10. Ludwig's Blue Note 4:48

11. Dank 1:15
sample the album:








descriptions, reviews, &c.

"Recorded in 1977, the Instant Composers Pool's Tetterettet is the first classic of the band's larger incarnations. Assembled out of elements recorded live in Uithoorn, Utrecht, and the band's home base of Amsterdam, with Misha Mengelberg using a cut-and-paste collage method akin to Teo Macero's work with Miles Davis, the record features an all star lineup that added three leading lights of free music: bassist Alan Silva and saxophonists John Tchicai and Peter Brötzmann.

In this period, Brötzmann made the long train trip from Wuppertal, Germany, to A'dam on a weekly basis to rehearse with ICP, bassist Silva coming in from Paris. Well known for his work in pioneer creative music ensembles such as the New York Art Quartet and the New York Contemporary Five and on John Coltrane's Ascention, Tchicai was the Paul Desmond of free jazz, with a softer, more subtle phraseology than many of his peers. These international figures joined pianist Mengelberg and drummer Han Bennink - whose ICP co-founder Willem Breuker had broken off to form what would be come his long-time working band, the Kollektief - and their outrageous, hyper-inventive big band.

Michel Waiswicz, who invented the crackle box, a user-friendly, portable electronic instrument, is a defining presence on Mengelberg's multipart "Tetterettet," and along with the heavyweight outta towners the band includes composer, oboist, and saxophonist Gilius Van Bergeyk, whose sequence of compositions nestle perfectly into Misha's, Han's gifted brother Peter Bennink on saxes, trombonist Bert Koppelaar, and cellist Tristan Honsinger, who has continued to work with the ensemble even after Misha's death in 2017.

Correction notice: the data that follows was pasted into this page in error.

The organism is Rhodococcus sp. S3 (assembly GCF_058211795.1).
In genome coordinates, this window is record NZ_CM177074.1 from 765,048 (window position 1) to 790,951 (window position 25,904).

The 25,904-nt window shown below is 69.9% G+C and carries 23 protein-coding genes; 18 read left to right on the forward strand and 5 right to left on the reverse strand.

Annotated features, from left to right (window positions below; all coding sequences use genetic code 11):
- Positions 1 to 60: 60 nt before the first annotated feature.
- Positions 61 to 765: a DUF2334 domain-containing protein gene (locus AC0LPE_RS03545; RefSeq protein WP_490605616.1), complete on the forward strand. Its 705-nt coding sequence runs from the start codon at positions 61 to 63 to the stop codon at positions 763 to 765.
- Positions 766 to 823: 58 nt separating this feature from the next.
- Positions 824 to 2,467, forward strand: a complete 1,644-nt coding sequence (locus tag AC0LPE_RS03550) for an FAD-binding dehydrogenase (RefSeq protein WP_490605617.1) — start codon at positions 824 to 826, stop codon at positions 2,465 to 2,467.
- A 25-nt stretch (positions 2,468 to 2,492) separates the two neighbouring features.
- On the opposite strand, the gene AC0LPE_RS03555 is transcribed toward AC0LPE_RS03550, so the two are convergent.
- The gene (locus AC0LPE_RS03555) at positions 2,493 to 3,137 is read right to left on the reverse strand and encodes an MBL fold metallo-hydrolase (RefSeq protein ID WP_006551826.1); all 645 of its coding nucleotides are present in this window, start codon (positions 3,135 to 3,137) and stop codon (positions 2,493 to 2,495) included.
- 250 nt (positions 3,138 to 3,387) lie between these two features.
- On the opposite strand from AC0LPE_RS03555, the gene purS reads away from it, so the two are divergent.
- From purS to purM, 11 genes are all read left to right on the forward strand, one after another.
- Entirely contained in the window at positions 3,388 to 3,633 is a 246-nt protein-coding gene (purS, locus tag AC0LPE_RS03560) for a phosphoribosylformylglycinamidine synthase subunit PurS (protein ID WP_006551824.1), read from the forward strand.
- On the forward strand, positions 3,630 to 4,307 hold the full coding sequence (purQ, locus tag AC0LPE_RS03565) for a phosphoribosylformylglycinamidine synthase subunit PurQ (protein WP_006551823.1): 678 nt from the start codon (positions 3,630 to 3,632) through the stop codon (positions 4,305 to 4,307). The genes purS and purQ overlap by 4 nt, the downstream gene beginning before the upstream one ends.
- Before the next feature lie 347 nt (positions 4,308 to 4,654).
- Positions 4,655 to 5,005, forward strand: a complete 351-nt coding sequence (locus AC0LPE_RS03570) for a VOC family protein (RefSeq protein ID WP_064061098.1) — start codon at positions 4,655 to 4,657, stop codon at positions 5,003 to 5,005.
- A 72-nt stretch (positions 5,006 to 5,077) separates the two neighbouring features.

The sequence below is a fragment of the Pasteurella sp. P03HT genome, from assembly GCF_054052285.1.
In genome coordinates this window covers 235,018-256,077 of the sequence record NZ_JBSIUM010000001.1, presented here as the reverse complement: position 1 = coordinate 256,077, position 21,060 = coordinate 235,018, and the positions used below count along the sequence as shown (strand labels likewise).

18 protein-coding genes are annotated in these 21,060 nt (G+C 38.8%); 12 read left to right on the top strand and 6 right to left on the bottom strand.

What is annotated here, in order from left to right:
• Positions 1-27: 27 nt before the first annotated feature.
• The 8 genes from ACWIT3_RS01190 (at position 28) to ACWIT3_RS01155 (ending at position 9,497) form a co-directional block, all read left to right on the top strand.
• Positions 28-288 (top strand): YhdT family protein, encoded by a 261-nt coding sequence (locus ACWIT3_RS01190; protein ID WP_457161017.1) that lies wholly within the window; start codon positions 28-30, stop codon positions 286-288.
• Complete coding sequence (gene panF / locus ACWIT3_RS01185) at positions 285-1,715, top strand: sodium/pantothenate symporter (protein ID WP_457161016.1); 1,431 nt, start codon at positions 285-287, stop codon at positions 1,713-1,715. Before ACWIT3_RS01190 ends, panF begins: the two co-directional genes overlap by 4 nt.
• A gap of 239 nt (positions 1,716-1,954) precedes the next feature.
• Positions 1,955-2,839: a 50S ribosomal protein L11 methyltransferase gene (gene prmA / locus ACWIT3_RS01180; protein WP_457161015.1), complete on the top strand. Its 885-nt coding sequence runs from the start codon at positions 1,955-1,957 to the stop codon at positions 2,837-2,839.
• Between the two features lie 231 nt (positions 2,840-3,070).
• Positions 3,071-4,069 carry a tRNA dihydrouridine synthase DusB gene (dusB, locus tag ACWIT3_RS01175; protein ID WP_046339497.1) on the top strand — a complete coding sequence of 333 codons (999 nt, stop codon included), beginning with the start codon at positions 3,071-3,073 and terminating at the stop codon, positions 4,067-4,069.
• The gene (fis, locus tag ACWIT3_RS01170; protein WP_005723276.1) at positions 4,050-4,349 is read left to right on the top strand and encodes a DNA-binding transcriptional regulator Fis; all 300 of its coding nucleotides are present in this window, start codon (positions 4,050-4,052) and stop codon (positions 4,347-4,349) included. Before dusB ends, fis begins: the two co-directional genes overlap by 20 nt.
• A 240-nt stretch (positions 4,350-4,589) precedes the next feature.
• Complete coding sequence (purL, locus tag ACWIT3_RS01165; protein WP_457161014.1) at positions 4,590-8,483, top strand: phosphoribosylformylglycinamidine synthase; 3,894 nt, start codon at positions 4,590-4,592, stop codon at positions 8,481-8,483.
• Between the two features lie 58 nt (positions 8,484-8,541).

One of the landmark records of Mengelberg tunes, with classics like "Rumboon" and "Alexander's Marschbefehel," Tetterettet presents a program full of musical surprises, intelligence, and ICP's own brand of uproarious humor. A shaggy masterpiece, available here for the first time as a stand-alone CD, remastered from the original tapes, with Han Bennink's original cover design and a contemporaneous photo from the archives of Gérard Rouy."-Corbett vs. Dempsey

Related Categories of Interest:


Improvised Music
Jazz
Free Improvisation
European Improvisation and Experimental Forms
Large Ensembles
Staff Picks & Recommended Items
Jazz Reissues